I am awfully sorry. Or, if not really sorry, then exceedingly apologetic. Like, Canadian apologetic. So, you know, not really sorry, but excessively polite.
Julia Child (hero) wrote that one should never apologize. “I don’t believe in twisting yourself into knots of excuses and explanations over the food you make,” she said. “Such admissions only draw attention to one’s shortcomings.”
The day after Nick and I wheeled home our first barbecue, Nick invited a friend or two over for dinner. There were to be four of us, five at the very most, counting David who turned out to be available at the last minute, and who is also a herbivore. Which was fine, because I had a can of black beans on hand, and I’d made veggie burgers before, though only in a pan on the stove. Soon, though, as is wont to happen with Nick’s friends, four turned into eleven in our tiny apartment, and in no time flat I was all sorts of frantic, pattying burgers, sending boys out for more meat, running out of toppings and buns and trying to remain pleasant and personable. Flustered (and well into my second bottle), I incinerated David’s veggie burgers, charring them thoroughly through. And I was profusely apologetic.
And then I paused – if it was just David, it would have been fine. “Why am I sorry?” I asked him, and he shrugged. “Don’t be,” he said, choking back his blackened black bean hunk very politely. “It’s not that bad,” he said.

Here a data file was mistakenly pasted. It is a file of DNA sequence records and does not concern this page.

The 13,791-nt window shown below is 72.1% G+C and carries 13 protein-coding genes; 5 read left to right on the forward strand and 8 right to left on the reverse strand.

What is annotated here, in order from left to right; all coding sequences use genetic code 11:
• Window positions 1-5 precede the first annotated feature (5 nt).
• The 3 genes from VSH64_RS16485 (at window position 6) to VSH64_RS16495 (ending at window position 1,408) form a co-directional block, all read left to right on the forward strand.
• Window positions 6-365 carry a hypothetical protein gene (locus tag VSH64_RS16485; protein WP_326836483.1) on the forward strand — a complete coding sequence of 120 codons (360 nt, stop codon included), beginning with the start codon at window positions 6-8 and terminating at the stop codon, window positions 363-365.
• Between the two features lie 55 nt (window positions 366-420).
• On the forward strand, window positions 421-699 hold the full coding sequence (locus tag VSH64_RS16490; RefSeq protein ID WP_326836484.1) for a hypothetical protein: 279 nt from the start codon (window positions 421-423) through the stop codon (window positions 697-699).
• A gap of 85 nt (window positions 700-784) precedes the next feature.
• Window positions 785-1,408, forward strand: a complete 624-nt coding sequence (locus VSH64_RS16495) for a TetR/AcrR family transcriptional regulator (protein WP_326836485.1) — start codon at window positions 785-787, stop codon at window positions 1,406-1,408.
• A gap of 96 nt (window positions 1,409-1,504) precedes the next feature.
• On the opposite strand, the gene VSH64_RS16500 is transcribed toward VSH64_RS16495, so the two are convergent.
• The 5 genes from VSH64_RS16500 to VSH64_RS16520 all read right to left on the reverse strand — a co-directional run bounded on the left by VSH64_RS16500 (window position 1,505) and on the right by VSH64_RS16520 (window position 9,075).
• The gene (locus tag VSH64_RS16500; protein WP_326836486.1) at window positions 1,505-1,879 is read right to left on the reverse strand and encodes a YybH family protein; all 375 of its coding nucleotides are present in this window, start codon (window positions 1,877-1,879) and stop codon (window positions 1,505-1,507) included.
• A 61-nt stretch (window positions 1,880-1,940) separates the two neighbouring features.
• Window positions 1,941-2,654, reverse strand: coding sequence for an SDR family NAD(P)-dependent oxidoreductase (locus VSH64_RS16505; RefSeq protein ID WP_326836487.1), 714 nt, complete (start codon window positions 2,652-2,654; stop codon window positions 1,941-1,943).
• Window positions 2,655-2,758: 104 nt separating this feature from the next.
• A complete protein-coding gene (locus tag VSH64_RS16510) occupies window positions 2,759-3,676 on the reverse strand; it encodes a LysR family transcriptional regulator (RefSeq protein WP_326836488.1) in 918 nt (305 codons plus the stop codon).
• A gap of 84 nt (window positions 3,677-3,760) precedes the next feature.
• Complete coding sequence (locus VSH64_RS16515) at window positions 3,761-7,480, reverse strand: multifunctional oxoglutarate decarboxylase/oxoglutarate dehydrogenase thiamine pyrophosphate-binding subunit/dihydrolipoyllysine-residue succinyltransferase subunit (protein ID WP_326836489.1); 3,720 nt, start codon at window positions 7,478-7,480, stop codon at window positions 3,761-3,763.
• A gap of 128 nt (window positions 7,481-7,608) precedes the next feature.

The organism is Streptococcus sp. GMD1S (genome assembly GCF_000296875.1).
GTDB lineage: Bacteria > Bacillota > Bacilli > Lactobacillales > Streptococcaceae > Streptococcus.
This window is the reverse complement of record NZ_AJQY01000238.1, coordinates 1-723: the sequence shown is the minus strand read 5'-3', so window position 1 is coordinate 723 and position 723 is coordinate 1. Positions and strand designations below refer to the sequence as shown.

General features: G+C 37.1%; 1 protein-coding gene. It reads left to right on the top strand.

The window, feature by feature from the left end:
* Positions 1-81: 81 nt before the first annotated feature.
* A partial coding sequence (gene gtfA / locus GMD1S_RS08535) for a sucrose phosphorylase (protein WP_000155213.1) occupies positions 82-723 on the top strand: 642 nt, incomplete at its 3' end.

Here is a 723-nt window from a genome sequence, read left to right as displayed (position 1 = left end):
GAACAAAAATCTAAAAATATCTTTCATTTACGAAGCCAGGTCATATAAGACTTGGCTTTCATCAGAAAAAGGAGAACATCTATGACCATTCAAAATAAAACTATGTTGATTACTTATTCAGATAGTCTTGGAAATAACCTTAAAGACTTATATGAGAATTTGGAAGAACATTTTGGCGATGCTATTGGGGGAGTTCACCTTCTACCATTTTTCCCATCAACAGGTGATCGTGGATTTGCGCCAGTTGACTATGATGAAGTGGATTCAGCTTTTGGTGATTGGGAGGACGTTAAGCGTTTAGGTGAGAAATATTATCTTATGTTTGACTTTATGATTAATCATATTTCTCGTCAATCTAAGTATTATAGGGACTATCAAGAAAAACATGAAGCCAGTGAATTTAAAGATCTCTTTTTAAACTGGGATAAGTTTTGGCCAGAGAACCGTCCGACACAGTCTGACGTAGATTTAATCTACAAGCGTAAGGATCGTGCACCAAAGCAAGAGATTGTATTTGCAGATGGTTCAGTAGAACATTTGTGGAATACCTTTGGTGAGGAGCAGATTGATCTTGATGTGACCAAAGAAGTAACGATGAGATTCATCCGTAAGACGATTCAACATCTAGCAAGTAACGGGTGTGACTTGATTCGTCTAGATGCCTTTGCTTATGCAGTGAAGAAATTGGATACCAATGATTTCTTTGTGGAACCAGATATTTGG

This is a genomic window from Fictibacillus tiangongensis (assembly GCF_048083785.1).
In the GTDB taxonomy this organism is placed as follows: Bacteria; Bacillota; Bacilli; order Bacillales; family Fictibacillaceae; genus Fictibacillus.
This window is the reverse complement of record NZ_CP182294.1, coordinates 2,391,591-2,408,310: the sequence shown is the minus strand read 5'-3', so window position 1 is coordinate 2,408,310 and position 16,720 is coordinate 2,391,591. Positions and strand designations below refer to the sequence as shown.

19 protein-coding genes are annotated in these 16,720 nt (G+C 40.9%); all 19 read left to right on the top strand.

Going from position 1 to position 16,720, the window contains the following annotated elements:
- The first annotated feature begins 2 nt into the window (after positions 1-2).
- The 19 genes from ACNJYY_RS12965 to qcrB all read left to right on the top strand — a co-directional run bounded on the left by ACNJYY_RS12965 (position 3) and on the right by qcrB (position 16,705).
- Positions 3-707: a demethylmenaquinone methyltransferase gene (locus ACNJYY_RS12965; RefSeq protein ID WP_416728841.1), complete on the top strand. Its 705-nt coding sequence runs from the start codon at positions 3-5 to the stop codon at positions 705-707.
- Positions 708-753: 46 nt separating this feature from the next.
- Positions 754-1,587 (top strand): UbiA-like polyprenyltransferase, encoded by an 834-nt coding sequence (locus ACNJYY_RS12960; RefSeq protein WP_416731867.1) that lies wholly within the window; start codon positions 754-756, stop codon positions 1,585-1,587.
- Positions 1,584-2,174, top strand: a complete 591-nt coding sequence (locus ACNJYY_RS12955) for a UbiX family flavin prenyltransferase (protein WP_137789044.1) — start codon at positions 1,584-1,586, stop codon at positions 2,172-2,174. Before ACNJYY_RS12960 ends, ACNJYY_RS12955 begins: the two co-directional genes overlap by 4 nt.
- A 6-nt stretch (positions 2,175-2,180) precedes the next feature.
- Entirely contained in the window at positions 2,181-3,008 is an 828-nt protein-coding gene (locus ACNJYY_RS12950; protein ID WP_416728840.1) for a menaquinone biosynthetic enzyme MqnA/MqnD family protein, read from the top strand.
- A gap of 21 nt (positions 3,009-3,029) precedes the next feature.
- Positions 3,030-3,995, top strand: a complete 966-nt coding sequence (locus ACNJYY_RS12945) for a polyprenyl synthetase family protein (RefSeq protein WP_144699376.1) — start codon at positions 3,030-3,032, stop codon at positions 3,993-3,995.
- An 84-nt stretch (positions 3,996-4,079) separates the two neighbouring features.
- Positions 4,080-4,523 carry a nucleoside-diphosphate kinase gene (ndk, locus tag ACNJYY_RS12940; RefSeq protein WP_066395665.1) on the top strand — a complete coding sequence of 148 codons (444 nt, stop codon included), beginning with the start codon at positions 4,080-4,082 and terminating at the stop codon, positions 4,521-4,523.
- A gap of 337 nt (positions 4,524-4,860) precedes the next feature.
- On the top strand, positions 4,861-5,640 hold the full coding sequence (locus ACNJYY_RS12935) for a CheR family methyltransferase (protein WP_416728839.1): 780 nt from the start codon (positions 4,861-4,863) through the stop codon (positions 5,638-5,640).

Julia (hero) assures us/me that “Usually one’s cooking is better than one thinks it is. And if the food is truly vile … then the cook must simply grit her teeth and bear it with a smile – and learn from her mistakes.” And so when I get all excited at the market and buy pork belly without ever having made it before and no idea how to cook it, it’s a learning experience. And aren’t mistakes the best way to trip over something new and fantastic? Yes. Yes they are. And so I invented something I now (cleverly) call Awesome Sauce. I’m going to use it on chicken wings.
Awesome Sauce Marinade
- 1 tsp. fresh, finely grated ginger
- 3 cloves finely grated garlic
- 1 tbsp. sesame oil
- 2 tbsp. honey
- 1 tbsp. soy sauce
- 2 tbsp. beer
- 1/2 tsp. white pepper
- 1/2 tsp. Chinese five-spice powder
- 1/4 tsp. cayenne pepper
I highly recommend this as a marinade for your meats. It’s a little sweet and a little different, and it made the weird thing I did to the meat tonight not only edible, but delicious (never mind the texture).
And so, from one enthusiastic mistake, I now have a fallback for when Nick’s friends show up en masse. Now, I just have to stock the freezer with chicken wings.
Or disconnect the buzzer.